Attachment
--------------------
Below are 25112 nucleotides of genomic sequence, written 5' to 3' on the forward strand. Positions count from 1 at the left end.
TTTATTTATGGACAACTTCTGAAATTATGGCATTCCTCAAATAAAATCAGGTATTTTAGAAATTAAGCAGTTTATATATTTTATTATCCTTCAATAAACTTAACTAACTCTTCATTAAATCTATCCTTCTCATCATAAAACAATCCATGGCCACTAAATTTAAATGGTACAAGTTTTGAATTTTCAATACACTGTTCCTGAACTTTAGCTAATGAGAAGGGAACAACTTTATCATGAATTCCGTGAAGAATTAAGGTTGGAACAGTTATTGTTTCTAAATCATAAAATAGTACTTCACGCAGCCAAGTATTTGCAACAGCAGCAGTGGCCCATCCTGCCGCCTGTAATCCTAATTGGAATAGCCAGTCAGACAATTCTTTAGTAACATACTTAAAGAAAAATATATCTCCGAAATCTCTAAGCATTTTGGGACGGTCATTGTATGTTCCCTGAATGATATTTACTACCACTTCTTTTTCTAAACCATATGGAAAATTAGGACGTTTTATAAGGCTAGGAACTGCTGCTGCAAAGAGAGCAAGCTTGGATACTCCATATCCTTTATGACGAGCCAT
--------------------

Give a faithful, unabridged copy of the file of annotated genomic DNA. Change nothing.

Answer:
Below are 25112 nucleotides of genomic sequence, written 5' to 3' on the forward strand. Positions count from 1 at the left end.
TTTATTTATGGACAACTTCTGAAATTATGGCATTCCTCAAATAAAATCAGGTATTTTAGAAATTAAGCAGTTTATATATTTTATTATCCTTCAATAAACTTAACTAACTCTTCATTAAATCTATCCTTCTCATCATAAAACAATCCATGGCCACTAAATTTAAATGGTACAAGTTTTGAATTTTCAATACACTGTTCCTGAACTTTAGCTAATGAGAAGGGAACAACTTTATCATGAATTCCGTGAAGAATTAAGGTTGGAACAGTTATTGTTTCTAAATCATAAAATAGTACTTCACGCAGCCAAGTATTTGCAACAGCAGCAGTGGCCCATCCTGCCGCCTGTAATCCTAATTGGAATAGCCAGTCAGACAATTCTTTAGTAACATACTTAAAGAAAAATATATCTCCGAAATCTCTAAGCATTTTGGGACGGTCATTGTATGTTCCCTGAATGATATTTACTACCACTTCTTTTTCTAAACCATATGGAAAATTAGGACGTTTTATAAGGCTAGGAACTGCTGCTGCAAAGAGAGCAAGCTTGGATACTCCATATCCTTTATGACGAGCCAT